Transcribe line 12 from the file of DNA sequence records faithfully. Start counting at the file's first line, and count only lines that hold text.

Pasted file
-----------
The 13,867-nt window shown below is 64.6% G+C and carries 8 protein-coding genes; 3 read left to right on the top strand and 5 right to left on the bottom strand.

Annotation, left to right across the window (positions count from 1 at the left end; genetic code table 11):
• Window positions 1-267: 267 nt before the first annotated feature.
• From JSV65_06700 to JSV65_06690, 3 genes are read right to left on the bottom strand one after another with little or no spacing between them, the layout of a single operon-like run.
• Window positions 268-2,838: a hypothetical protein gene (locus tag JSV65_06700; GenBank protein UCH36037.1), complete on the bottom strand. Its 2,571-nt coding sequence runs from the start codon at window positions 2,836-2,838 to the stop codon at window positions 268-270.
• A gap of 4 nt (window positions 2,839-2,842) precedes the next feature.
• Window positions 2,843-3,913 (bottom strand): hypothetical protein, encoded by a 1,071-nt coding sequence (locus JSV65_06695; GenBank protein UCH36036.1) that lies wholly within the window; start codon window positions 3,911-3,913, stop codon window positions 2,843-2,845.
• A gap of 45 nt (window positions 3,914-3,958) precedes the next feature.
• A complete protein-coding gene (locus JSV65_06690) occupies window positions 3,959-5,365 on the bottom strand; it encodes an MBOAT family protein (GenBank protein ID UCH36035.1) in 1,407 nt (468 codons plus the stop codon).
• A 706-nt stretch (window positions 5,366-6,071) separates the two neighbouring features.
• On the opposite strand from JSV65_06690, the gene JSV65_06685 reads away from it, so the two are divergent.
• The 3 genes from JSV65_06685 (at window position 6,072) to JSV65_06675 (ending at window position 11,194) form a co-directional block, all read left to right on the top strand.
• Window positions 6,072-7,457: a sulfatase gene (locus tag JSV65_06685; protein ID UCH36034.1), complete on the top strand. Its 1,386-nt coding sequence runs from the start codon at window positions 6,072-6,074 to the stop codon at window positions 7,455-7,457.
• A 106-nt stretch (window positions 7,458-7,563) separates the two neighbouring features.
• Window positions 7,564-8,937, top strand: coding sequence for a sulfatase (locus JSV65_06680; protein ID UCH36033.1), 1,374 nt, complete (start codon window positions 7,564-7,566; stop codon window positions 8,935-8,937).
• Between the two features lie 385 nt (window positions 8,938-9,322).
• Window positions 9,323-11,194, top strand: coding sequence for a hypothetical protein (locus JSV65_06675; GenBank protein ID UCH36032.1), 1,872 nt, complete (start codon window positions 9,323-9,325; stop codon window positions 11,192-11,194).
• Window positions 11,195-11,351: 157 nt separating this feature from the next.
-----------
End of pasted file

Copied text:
• The 3 genes from JSV65_06685 (at window position 6,072) to JSV65_06675 (ending at window position 11,194) form a co-directional block, all read left to right on the top strand.